Read the original story here in The Oregonian.
The national championship for wheelchair basketball began on Thursday in Louisville, Ky., and for the first time, a junior team from Oregon will be among the competitors.
The Junior Wheelblazers sent eight boys and girls, age 10 to 18, whose first game went to overtime Thursday and ended in a nail-biter 47-43 loss. Two games are scheduled for Friday.
“We’re 17th in the rankings; the top 32 teams make it to nationals,” said team coordinator Carly Schmidt of Oregon Disability Sports. The team’s season record is 9 wins and 9 losses.
The players, from all over Oregon and Southwest Washington, practice together once a week for three hours at Portland State University. At a recent practice, coaches Laura Ridler and Stacy Marshall ran blocking and shooting drills before overseeing a scrimmage game.
It was fast and noisy. Wheels clashed and squeaked. Players tilted precariously on one wheel, occasionally tipping over and then quickly righting themselves. Eighteen-year-old Josh Brewer, one of the most experienced players, moved so fast and forcefully that his chair sometimes rose off the ground completely before crashing down.
The rules for wheelchair basketball are much the same as for basketball. The court is the same size, and players are penalized for traveling. If a player touches his or her wheels more than twice without bouncing the ball, he or she is in violation of the rules.
“The rhythm is push, push, dribble,” said assistant coach Stacy Marshall. “It took me a while to get used to that.”
How did the kids feel about going to the National Championships?
“We can’t wait!,” said Lindsey Zerbrugg, 15, who’s in her first year on the team.
“I played lots of basketball before I got paralyzed a year and a half ago,” she said. “Afterwards, I realized I was wasting my life in front of the TV. This was better.”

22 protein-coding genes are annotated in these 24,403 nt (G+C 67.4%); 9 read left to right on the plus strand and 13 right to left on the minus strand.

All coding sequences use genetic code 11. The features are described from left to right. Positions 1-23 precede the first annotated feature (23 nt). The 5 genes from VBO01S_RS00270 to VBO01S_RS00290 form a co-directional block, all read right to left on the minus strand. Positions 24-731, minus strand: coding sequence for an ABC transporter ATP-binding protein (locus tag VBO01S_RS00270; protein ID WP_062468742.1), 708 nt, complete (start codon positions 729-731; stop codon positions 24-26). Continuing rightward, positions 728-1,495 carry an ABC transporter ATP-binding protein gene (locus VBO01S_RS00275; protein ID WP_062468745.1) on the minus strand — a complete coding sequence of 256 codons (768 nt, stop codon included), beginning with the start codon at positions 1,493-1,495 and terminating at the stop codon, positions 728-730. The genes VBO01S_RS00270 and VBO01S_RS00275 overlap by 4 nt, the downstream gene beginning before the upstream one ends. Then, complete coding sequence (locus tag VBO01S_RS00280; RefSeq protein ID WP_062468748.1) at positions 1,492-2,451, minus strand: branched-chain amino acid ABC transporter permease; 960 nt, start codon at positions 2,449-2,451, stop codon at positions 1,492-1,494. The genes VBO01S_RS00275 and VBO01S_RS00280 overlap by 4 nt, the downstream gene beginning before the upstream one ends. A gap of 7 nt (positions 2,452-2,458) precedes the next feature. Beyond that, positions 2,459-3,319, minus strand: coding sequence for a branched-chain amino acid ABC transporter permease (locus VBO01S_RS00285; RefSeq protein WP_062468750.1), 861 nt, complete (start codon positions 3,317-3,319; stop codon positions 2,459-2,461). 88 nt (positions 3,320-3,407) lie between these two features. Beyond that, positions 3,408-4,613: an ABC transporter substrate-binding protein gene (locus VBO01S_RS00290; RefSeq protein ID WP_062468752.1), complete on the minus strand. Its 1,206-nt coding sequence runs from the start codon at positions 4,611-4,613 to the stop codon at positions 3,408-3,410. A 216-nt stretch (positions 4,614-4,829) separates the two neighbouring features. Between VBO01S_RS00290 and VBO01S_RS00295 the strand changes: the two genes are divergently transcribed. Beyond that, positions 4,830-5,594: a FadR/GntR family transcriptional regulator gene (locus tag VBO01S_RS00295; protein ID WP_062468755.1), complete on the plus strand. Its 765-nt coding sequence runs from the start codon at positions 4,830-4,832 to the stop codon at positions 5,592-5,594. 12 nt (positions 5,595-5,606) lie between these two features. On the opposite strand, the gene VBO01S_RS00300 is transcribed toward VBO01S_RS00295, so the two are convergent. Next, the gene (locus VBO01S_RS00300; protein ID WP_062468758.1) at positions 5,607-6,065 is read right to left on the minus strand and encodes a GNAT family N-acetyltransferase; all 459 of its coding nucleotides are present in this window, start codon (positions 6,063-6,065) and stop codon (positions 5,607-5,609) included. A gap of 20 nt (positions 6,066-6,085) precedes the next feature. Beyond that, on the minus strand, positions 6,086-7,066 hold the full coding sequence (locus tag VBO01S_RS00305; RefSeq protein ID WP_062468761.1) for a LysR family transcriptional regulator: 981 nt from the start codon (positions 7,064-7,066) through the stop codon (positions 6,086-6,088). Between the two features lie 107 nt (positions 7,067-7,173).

The kids are in wheelchairs for varying reasons: spina bifida, accidents, cancer. But all of them relish the opportunities to meet others with similar life experiences.
“My friends were all doing sports. I felt left out, “ said Ezra Gabbert, 15, who has been on the team for three years. “Then I found this.”
His mother, Lesley Crowe, said team members are learning about competition and camaraderie.
“Ezra knew nothing about basketball when he started,” Crowe said, “but now there’s a feeling of, ‘If I can do this, I can do anything.’”
The kids were to fly to Kentucky in their everyday wheelchairs. They planned to gate check their specially outfitted basketball chairs, to ensure that they didn’t get damaged in the hold.
The lightweight basketball chairs have sloping wheels, a small central stability wheel and no brakes. They cost about $3,000 each. But Oregon Disability Sports, whose mission is to promote recreational and competitive opportunities for people with physical disabilities, has chairs to lend players if necessary.
Head coach Laura Ridler has led the team for three years as a volunteer. She’s a recreation therapist by trade.
“I love sports, I played basketball myself in college, and teenagers are a lot of fun,” Ridler said.
She runs a tight ship, kids are expected to show up at practice, maintain a decent GPA and be committed to the team.
One of her goals for the team when she began coaching was that one day they’d make it to the National Wheelchair Basketball Association Championships. Three years later, they have.
-- Rebecca Koffman